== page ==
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Western European Russia

History

Slavs, migrating from the west, first settled in the region between the 6th and 8th centuries AD. At the same time Varangians (Vikings) from Scandinavia began trading and raiding across the region en route to the Black Sea. In 862, apparently at the invitation of local Slavs, Varangians under Prince Rurik came to rule, establishing order in the land of 'Rus'. Their first permanent settlement, Novgorod, is seen by many as the birthplace of Russia. Rurik's successor Oleg founded the Kyivan Rus state, and the upstart principalities of Vladimir and Muscovy are descended from the same line.

By the 12th century Novgorod was a European political and commercial centre, expanding aggressively and increasingly attracting the attention of the Swedes, who held sway in most of present-day northwest Russia. The friction, at first economic, took on a religious tenor as Swedish crusaders tried to push back the Orthodox 'heathens'. Novgorod's Prince Alexander Nevsky is considered a Russian hero for thrashing both the Swedish and Teutonic crusaders in the 1240s (the latter fantastically imagined in Eisenstein's 1938 film Alexander Nevsky), putting an end to Christian intentions in Russia.

Though the Mongol Tatars got only as far as the swamps outside Novgorod, the city's princes sensibly accepted the Tatars as rulers. By 1480 Ivan III had driven them out and annexed Novgorod and all its northern lands for Moscow. South of Moscow, towns such as Oryol and Voronezh were founded to serve as fortifications against the Tatars.

From 1558 to 1583, Ivan IV (the Terrible) fought Poles, Lithuanians and Swedes in an unsuccessful grab for Baltic real estate. Soon afterwards, with Russia in a shambles during the Time of Troubles, Sweden and Poland took bits of western Russian territory, including Smolensk and the eastern end of the Gulf of Finland. Under the early Romanov tsars (1613-82), Russia gradually expanded its territories west and south of Moscow, but experienced revolts from Cossack communities, including those from Voronezh, near the Don River.

Determined to defeat the Swedes and reach the Baltic, Peter the Great made an alliance with Poland and Denmark, and forced his way to the Gulf of Finland, pausing only to lay the foundations of St Peters- burg. With his new navy he won the Great Northern War (1700-21), regaining everything from Sweden, plus the Baltic coastline down to Rīga in Latvia. With the Partitions of Poland between 1772 and 1795, Russia's western territories expanded further to include Lithuania, Belarus and much of Poland.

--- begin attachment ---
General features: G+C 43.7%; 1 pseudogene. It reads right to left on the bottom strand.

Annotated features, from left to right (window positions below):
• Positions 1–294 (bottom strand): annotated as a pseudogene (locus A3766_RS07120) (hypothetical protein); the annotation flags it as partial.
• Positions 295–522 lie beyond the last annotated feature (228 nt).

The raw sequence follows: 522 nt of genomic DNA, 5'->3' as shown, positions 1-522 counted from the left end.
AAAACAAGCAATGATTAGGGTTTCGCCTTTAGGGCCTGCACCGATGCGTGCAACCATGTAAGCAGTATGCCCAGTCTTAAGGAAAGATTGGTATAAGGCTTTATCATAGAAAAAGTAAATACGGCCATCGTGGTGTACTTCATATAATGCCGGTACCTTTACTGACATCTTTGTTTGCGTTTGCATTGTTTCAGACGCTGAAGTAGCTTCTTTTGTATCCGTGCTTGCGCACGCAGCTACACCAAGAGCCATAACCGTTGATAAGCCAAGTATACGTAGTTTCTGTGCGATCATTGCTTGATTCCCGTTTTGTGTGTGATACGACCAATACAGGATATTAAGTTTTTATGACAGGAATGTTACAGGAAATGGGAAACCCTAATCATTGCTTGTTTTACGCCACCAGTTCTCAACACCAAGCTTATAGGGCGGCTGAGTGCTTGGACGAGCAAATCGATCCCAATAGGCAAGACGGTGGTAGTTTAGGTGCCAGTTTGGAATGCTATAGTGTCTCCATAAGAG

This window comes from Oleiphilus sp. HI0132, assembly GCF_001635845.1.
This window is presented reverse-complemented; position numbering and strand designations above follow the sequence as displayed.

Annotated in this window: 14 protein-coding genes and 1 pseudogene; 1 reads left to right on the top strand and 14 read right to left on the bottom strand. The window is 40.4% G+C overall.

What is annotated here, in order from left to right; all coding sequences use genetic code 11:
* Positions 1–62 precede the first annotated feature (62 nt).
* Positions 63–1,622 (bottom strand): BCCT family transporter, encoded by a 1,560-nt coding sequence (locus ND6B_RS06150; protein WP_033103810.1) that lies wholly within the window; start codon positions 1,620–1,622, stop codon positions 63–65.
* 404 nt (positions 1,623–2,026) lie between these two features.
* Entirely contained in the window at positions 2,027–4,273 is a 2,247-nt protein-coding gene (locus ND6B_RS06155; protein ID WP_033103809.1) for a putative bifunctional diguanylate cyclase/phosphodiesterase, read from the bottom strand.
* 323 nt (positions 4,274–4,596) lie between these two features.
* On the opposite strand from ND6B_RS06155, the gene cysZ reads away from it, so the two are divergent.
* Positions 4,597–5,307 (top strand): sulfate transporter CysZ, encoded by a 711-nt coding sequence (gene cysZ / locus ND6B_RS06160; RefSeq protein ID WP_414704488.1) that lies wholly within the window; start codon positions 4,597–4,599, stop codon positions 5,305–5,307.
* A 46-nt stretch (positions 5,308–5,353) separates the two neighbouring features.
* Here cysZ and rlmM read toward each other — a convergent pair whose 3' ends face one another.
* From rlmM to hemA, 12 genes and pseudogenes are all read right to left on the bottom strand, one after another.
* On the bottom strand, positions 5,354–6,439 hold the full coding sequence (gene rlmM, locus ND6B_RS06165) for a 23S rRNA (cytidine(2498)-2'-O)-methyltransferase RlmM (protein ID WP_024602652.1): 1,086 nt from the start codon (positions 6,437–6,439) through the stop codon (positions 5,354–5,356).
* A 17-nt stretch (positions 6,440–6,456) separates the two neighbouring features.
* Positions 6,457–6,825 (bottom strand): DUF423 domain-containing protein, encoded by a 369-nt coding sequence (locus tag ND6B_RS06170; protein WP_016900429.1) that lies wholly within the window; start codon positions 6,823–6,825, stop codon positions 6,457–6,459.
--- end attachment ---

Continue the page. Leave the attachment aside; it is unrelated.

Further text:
In 1920 Soviet Russia recognised the independence of Estonia, Latvia and Lithuania. During the early stages of WWII secret deals that had been struck with Nazi Germany allowed the USSR's western European border to expand again. Hitler subsequently invaded the western USSR, including the Baltic States, and the German war machine devastated many cities in this region. Towns in the south such as Oryol, Bryansk and Smolensk saw the heaviest fighting, with cities like Kursk and Voronezh almost completely destroyed. For the most part they have been thoroughly rebuilt, with the sad loss of many of their historic neighbourhoods (not to mention the millions of casualties).

After the German army was driven out of Russia, the Red Army also seized Kaliningrad, a previously German city, and Russianised it over the subsequent 60 years. The tumultuous events of 1990-91 saw the new independence of the Baltic States, Belarus and Ukraine, and Russia's western boundaries became borders between countries, rather than just between republics of the Soviet Union.